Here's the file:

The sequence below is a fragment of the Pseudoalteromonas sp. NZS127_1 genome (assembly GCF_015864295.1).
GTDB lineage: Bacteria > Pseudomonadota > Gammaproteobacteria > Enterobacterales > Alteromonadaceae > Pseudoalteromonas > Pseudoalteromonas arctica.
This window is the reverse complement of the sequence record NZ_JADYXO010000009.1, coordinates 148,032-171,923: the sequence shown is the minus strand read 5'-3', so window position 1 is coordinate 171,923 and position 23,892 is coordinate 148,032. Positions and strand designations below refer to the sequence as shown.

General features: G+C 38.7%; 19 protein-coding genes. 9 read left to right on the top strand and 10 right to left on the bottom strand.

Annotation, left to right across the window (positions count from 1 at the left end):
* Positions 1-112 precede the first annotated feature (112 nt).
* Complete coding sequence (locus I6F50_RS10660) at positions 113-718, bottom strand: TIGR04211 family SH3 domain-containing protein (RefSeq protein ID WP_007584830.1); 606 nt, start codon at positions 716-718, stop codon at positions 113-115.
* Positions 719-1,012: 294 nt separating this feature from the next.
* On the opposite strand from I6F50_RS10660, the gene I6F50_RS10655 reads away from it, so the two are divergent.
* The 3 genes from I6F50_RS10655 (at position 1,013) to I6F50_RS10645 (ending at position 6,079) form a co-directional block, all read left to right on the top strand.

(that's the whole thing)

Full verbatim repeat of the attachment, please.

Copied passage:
The sequence below is a fragment of the Pseudoalteromonas sp. NZS127_1 genome (assembly GCF_015864295.1).
GTDB lineage: Bacteria > Pseudomonadota > Gammaproteobacteria > Enterobacterales > Alteromonadaceae > Pseudoalteromonas > Pseudoalteromonas arctica.
This window is the reverse complement of the sequence record NZ_JADYXO010000009.1, coordinates 148,032-171,923: the sequence shown is the minus strand read 5'-3', so window position 1 is coordinate 171,923 and position 23,892 is coordinate 148,032. Positions and strand designations below refer to the sequence as shown.

General features: G+C 38.7%; 19 protein-coding genes. 9 read left to right on the top strand and 10 right to left on the bottom strand.

Annotation, left to right across the window (positions count from 1 at the left end):
* Positions 1-112 precede the first annotated feature (112 nt).
* Complete coding sequence (locus I6F50_RS10660) at positions 113-718, bottom strand: TIGR04211 family SH3 domain-containing protein (RefSeq protein ID WP_007584830.1); 606 nt, start codon at positions 716-718, stop codon at positions 113-115.
* Positions 719-1,012: 294 nt separating this feature from the next.
* On the opposite strand from I6F50_RS10660, the gene I6F50_RS10655 reads away from it, so the two are divergent.
* The 3 genes from I6F50_RS10655 (at position 1,013) to I6F50_RS10645 (ending at position 6,079) form a co-directional block, all read left to right on the top strand.